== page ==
By the end of the 2009 NRL season I thought there was more chance of Paris Hilton’s soon to be drug addled brain coming up with a viable solution to solving the sizable Middle East peace issues than there was of Ivan Cleary being the right person to coach the New Zealand Warriors. Wouldn’t get them to the top eight let alone a grand final this year, I had decided at the time.
Well, I was wrong. I got it all so wrong. That’s right, wrong. Cleary has put in a masterful performance in getting his side into finals football. That he has taken what was a rabble of a team at the end of 2009 and turned them into a serious finals contender says a lot about his coaching ability.
He admitted earlier this year that he and his coaching team had got the fitness routine wrong. He has shown admirable qualities by admitting he made mistakes, and then setting about not repeating those same errors. To put an Oscar Wilde slant on it: it may be considered a misfortune to make a mistake once, but to repeat it just seems like carelessness. In this case one could hint at it been even worse than that. Well, Cleary has shown himself to be a smart operator by not slipping into such a careless method of thinking. Instead, he didn’t panic and calmly set about righting what went wrong.
What’s more, he has had to negotiate his way through this season with a litany of injuries. Quite possibly, the Warriors have had the worst injury toll of any of the sixteen clubs. Not only have that, but almost all of the sidelined players been Cleary’s star playing staff. At various stages he has been without Simon Mannering, Brent Tate, Manu Vatuvei, Brett Seymour and Sam Rapira. This list doesn’t even take into account the loss of Steve Price who has had to retire without playing one match in 2010.
So Cleary has achieved what are undeniably fine results with at times a young inexperienced side. Which one cannot deny bodes well for future seasons, regardless of what happens from here on in during the upcoming final’s series. He now has a more than adequate halves pairing in Seymour and James Maloney at his disposal. Both possess extremely handy kicking games, and have enhanced their side’s attacking credentials. And in Maloney, Cleary has the added benefit of a reliable goal kicker.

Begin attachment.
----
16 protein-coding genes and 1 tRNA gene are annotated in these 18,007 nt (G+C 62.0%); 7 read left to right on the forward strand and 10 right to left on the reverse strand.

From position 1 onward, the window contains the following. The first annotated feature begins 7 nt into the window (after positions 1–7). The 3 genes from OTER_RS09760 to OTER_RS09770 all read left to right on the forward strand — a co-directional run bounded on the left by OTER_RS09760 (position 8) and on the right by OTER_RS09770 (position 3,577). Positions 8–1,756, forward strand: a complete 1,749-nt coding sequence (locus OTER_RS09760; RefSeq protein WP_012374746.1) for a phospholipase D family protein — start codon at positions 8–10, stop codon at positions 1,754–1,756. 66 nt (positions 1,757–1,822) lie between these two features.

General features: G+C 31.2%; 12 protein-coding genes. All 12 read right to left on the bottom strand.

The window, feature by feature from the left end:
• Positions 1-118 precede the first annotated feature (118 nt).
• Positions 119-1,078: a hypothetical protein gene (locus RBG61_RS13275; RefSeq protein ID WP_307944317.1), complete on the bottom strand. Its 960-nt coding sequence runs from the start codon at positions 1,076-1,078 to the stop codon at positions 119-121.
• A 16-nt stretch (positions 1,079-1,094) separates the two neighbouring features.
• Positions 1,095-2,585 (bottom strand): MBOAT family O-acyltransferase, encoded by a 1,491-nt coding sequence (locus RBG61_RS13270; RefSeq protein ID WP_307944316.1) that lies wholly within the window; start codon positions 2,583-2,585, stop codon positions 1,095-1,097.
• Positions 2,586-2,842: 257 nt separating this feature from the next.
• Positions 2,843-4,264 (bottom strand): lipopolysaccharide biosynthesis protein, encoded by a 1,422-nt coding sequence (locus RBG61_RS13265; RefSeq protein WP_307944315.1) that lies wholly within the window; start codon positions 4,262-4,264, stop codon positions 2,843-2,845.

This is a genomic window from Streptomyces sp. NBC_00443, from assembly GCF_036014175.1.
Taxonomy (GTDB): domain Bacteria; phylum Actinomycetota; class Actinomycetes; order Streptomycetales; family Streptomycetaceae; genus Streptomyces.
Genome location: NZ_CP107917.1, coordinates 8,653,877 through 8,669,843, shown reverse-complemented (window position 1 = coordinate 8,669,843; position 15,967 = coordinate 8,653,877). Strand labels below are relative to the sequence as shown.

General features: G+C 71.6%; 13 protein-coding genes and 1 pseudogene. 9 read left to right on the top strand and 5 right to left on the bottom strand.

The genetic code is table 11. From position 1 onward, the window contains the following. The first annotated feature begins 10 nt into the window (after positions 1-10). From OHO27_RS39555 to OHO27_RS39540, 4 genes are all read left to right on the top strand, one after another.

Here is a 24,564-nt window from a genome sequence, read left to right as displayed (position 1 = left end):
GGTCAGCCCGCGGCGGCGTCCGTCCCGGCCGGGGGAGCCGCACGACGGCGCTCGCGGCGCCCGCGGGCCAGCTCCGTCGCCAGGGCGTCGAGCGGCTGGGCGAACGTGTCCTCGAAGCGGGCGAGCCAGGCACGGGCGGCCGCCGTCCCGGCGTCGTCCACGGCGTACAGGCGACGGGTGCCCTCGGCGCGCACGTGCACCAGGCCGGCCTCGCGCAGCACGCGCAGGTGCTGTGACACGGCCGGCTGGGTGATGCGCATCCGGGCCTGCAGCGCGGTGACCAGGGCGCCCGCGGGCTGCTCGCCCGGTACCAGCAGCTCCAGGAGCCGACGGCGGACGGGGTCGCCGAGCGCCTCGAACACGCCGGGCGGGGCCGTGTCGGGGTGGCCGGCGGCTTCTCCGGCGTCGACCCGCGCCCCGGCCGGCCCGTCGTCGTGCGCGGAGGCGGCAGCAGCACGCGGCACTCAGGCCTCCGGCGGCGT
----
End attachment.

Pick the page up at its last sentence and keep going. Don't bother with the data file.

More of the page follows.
Throw into the mix of ingredients for next year Feleti Mateo and for the first time since the great Ali Lauatiti, the Warriors will soon have a ball playing second rower. With Cleary’s apparent calm demeanour, Mateo will more than likely give this side the x-factor it needs to become one of the true heavyweights of the competition.
All this aside, let’s not forget that this season has not faded out for the Warriors. They are a team on the way up and appear to peaking at the right time of the year. The young players have had to stand up and take more responsibility due to the injuries suffered, which will no doubt stand them in good stead for September football. As a team they have improved their defence under Cleary immeasurably. In past seasons they have been known for their flamboyant attacking style but not always for their defensive fortitude. Well Cleary has well and truly changed that. They are now one of the more formidable defensive units in the competition. And as they showed against Brisbane in the weekend, when the forwards go straight up the middle of the park and set a substantial and solid platform, then the backs are very much capable of making line breaks that can lead to a phlethora of points. So the attack is there when the opportunity presents itself.
And, it seems too, that in Cleary the players trust. That they, in general, play well, would suggest a team that have faith in their coach.
So, the immediate future is looking good with the real possibility of Cleary’s men delving deep into the soon to be contested final’s month. And if it is not meant to be this season, then there is a realistic hope that with Cleary at the helm and continuing the good work that he has been doing, then the Mt Smart faithful are in for a lot of happy times over the next few years.
By the way, just to reiterate; I was WRONG. Ivan Cleary, you have done a fantastic job.